Mojo Vision raises $45M for AR contact lenses with sports applications | VentureBeat

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The vision for the Mojo Lens assembly.

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Mojo Vision has raised $45 million to adapt its augmented reality contact lenses to work with sports and fitness applications.

Saratoga, California-based Mojo Vision bills itself as the Invisible Computing Company. It is announcing strategic partnerships with sports and fitness brands to collaborate on next-generation user experiences that combine augmented reality, wearable technology, and personal performance data.

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The companies will work together using Mojo’s smart contact lens technology, Mojo Lens, to find unique ways to improve access to data and enhance athletes’ performance during sporting activities.

The additional funding includes investments from Amazon Alexa Fund, PTC, Edge Investments, HiJoJo Partners, and others. Existing investors NEA, Liberty Global Ventures, Advantech Capital, AME Cloud Ventures, Dolby Family Ventures, Motorola Solutions, and Open Field Capital have also participated.

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Mojo Vision sees an opportunity in the wearables market to deliver performance data and real-time stats to data-conscious athletes like runners, cyclists, gym users, golfers, and more through Mojo Lens’ intuitive hands-free, eye-controlled user interface.

Strategic partnerships

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Above: Mojo Vision is making augmented reality contact lenses.

Mojo Vision is engaging in several strategic partnerships with fitness brands to address the unmet performance data needs of athletes and sports enthusiasts. The company’s initial partnerships include Adidas Running (running/training), Trailforks (cycling, hiking/outdoors), Wearable X (yoga), Slopes (snow sports), and 18Birdies (golf).

Through these strategic partnerships and the market expertise the companies provide, Mojo Vision will explore additional smart contact lens interfaces and experiences to understand and improve the delivery of data for athletes of varying skill levels and abilities.

“We are making important progress in developing our smart contact lens technology, and we continue to research and identify new market potential for this groundbreaking platform,” said Steve Sinclair, senior vice president of product and marketing of Mojo Vision, in a statement. “Our partnerships with these leading brands will give us valuable insights into user behavior in the sports and fitness market. The goal is for these collaborations to deliver athletes an entirely new form factor with performance data that is more accessible and useful [at] the moment.”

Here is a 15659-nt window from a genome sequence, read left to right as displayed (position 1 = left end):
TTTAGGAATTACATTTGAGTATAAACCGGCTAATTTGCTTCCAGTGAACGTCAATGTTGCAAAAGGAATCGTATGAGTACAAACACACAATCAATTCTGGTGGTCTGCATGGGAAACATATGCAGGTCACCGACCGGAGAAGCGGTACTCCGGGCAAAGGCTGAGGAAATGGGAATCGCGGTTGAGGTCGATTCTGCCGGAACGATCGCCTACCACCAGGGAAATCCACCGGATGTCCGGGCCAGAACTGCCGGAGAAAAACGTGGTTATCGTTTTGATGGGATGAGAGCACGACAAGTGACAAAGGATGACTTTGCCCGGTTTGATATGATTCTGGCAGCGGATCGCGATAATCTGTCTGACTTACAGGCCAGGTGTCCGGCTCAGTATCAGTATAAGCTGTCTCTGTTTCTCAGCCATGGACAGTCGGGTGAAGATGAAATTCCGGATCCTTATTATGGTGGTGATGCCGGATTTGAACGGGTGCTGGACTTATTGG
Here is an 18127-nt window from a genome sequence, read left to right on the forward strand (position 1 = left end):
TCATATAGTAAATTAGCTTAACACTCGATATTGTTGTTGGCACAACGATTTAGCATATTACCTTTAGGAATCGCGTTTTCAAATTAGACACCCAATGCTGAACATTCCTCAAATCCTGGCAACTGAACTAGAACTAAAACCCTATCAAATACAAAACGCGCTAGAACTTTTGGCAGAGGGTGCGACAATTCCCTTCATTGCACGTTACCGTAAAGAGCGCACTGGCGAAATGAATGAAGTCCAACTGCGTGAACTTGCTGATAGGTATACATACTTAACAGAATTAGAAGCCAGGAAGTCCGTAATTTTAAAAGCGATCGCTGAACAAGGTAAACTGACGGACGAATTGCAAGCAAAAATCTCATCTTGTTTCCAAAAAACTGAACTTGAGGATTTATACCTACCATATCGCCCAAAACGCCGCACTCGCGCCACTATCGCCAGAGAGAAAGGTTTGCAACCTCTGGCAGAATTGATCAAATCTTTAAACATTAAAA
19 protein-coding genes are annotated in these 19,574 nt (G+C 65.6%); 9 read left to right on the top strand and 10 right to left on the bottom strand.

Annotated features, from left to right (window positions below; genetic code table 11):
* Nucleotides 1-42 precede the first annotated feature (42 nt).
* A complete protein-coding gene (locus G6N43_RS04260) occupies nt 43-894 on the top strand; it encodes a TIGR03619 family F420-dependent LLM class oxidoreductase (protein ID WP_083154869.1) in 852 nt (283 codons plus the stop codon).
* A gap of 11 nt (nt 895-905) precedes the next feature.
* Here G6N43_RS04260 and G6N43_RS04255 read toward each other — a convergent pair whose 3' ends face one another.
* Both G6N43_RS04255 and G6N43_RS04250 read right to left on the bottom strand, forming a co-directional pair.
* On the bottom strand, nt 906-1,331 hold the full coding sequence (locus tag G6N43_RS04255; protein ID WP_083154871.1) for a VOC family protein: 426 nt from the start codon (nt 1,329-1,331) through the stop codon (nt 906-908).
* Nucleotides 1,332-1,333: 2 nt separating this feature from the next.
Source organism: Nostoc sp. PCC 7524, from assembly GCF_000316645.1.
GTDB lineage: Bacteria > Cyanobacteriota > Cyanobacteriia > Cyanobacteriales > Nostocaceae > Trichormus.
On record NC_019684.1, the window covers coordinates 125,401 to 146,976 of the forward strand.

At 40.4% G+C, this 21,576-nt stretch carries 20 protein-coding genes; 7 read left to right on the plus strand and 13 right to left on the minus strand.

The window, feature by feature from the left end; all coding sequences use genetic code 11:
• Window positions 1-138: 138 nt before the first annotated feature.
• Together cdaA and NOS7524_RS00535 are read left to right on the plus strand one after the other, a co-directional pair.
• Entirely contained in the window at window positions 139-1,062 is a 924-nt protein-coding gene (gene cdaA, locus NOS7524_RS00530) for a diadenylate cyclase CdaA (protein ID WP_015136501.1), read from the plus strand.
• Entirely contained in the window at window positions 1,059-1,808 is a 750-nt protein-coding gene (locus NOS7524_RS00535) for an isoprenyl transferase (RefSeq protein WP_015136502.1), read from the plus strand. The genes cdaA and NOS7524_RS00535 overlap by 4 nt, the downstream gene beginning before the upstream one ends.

Recent research from the International Data Corporation (IDC) shows global wearables shipments grew 32.3% year-over-year from 2020 to 2021. This significant and sustained growth in the wearable tech market is led by companies that continue to refine and release fitness trackers, smartwatches, smartphone apps, and other wearable devices aimed largely at bettering the user experience for sports and fitness enthusiasts. Yet, new data shows there may be a gap in the type of data and the accessibility of that data that athletes and fitness enthusiasts want.

In a new survey of over 1,300 athletes, Mojo Vision found that athletes very much rely on wearable data and are expressing a need for different ways for data to be delivered. The study showed that almost three out of four (74%) people usually or always use a wearable to track performance data during their workout or activity.

However, even though today’s athletes rely on wearable tech, there is a substantial appetite for devices that can better deliver access to real-time data about their performance — 83% of respondents said they would benefit from data in real-time or in the moment.

Additionally, half of the respondents said that of the three times (before, during, and after their workout) they receive performance data from their devices, in-the-moment or “during data,” was the most valuable type.

Mojo Lens, backed by years of scientific research and numerous technology patents, overlays images, symbols, and text on users’ natural field of vision without obstructing their view, restricting mobility, or hindering social interactions. Mojo calls this experience Invisible Computing.

In addition to the sports and wearable tech market, Mojo is planning an early application of its product to help people struggling with vision impairment by using enhanced image overlays.

Mojo Vision is actively working with the U.S. Food and Drug Administration (FDA) through its Breakthrough Devices Program, a voluntary program designed to provide safe and timely access to medical devices that can help treat irreversibly debilitating diseases or conditions.

These new investments bring Mojo Vision’s total funding to date to $205 million.